A processor is much more complex than it might seem . Often recognized for the performance it can deliver, this crucial component of any electronics has substantial additional tasks to process images, audio, connection, and other vital tasks. And in a decision that seemed small to Intel , maker Cyberlink found that the company's current CPUs make it incompatible to play 4K Blu-Ray content.
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This is because 11th and 12th Gen Intel Core processors no longer have software in their guts, Sofware Guard Extensions (SGX). It is not a vital codec for playing videos, but a content protection mechanism (DRM) to prevent piracy.
The anti-copy process is so sophisticated in 4K Blu-Ray that it requires hardware authentication to function and file handling limitations. Without low-layer encryption, via the processor, keys cannot be “read” by any operating system, preventing disks from running on machines with these CPUs.
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Intel justifies the withdrawal of this DRM mechanism by the discovered loopholes, which even allowed code injection at a systemic level, making sophisticated intrusions possible to be carried out away from the user's eyes. For the company, the security of the processor prevailed.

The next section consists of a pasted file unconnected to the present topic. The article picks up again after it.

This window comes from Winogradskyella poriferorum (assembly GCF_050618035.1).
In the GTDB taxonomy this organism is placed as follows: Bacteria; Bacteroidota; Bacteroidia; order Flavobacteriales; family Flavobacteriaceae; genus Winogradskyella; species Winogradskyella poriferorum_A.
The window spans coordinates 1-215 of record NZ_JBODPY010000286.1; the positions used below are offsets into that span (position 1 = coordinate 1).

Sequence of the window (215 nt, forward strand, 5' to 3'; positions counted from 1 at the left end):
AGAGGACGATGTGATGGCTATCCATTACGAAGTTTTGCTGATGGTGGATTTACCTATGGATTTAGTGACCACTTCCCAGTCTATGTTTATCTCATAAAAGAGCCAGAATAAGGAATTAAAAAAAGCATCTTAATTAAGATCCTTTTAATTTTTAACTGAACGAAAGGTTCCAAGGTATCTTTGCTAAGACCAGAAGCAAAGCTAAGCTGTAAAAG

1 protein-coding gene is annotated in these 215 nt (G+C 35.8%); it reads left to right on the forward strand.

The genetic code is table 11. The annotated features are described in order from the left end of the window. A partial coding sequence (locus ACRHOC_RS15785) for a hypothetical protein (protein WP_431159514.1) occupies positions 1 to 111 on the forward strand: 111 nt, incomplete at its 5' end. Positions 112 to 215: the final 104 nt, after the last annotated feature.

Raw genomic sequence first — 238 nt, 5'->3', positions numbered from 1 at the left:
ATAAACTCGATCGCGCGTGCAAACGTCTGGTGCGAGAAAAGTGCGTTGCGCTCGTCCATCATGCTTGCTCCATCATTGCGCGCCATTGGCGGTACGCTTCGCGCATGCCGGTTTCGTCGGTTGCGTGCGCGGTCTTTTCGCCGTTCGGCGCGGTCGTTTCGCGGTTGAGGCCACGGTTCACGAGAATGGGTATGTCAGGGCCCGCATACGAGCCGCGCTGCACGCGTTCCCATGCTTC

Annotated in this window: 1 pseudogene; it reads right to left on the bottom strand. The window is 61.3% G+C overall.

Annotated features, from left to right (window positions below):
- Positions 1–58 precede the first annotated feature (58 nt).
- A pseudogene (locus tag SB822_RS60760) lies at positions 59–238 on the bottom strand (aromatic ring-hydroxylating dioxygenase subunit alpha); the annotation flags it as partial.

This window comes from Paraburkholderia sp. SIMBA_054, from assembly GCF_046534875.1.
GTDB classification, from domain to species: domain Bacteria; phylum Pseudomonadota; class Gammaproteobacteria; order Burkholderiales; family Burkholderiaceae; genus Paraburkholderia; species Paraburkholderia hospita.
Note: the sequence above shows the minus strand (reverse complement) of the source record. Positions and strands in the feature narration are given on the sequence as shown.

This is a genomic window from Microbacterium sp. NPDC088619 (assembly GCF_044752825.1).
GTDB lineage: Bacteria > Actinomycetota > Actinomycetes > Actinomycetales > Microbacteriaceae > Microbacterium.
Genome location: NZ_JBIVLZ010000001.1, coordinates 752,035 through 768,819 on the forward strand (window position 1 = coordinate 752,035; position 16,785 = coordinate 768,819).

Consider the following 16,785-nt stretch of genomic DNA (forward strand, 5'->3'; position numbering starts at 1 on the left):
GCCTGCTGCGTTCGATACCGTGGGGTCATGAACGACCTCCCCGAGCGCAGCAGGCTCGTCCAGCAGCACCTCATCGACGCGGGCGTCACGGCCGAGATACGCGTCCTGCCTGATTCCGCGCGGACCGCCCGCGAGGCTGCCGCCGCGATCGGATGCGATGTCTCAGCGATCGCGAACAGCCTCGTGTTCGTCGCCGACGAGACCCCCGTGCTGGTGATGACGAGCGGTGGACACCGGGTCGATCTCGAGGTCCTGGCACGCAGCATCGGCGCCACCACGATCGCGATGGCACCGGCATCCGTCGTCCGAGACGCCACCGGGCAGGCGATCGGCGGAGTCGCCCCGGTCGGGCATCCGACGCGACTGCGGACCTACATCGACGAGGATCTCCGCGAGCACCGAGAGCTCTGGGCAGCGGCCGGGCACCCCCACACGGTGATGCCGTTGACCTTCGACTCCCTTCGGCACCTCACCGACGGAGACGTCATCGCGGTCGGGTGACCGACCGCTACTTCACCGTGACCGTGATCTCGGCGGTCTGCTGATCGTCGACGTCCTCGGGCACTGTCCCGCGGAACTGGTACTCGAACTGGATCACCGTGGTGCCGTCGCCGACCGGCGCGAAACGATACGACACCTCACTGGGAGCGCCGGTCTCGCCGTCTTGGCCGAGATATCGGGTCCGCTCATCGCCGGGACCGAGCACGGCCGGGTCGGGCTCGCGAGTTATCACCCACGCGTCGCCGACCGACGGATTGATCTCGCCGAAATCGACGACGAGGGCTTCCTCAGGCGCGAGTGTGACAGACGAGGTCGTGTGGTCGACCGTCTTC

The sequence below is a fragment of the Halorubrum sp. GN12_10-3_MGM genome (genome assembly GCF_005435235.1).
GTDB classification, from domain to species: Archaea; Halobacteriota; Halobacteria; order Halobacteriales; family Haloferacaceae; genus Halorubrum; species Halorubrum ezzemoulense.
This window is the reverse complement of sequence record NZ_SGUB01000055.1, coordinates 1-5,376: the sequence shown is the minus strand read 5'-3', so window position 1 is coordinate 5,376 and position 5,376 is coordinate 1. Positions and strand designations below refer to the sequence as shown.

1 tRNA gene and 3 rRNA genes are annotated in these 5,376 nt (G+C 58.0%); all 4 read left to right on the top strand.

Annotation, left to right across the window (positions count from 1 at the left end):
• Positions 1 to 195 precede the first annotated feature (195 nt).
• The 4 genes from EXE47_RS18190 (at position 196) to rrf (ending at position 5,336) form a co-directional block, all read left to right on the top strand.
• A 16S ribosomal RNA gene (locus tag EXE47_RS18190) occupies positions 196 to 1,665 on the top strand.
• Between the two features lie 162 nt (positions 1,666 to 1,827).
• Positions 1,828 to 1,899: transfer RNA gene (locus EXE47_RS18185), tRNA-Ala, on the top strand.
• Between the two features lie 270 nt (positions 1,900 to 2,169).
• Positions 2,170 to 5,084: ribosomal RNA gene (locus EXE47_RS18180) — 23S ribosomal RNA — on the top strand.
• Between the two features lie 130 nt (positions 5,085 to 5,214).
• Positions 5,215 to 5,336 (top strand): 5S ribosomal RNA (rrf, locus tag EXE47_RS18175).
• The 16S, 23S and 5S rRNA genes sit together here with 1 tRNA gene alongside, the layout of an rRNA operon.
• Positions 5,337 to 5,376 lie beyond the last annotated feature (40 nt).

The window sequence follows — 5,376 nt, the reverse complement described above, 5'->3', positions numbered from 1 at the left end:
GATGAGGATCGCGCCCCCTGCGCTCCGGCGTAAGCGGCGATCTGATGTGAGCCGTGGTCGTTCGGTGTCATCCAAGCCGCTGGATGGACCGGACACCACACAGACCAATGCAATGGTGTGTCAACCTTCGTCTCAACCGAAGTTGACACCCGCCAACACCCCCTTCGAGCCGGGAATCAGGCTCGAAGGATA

But what about who has a Blu-Ray player?
Let's face it, streaming and market movements have made accessing PCs and notebooks with physical 4K Blu-Ray players difficult. Devices with this function are nowhere near offered as were, one day, computers with CD and DVD readers.
The impact is thus limited. Blu-Ray players are still available on the market, and of course, they are fully compatible with this media — for displaying video through a TV or projector.
For disadvantaged users, the PowerDVD software maker's recommendation implies costs: it suggests a downgrade to processors up to the seventh generation Intel Core. And it does not recommend upgrading to Windows 11, which may cause some drivers to become incompatible.
Read the article on Canaltech .
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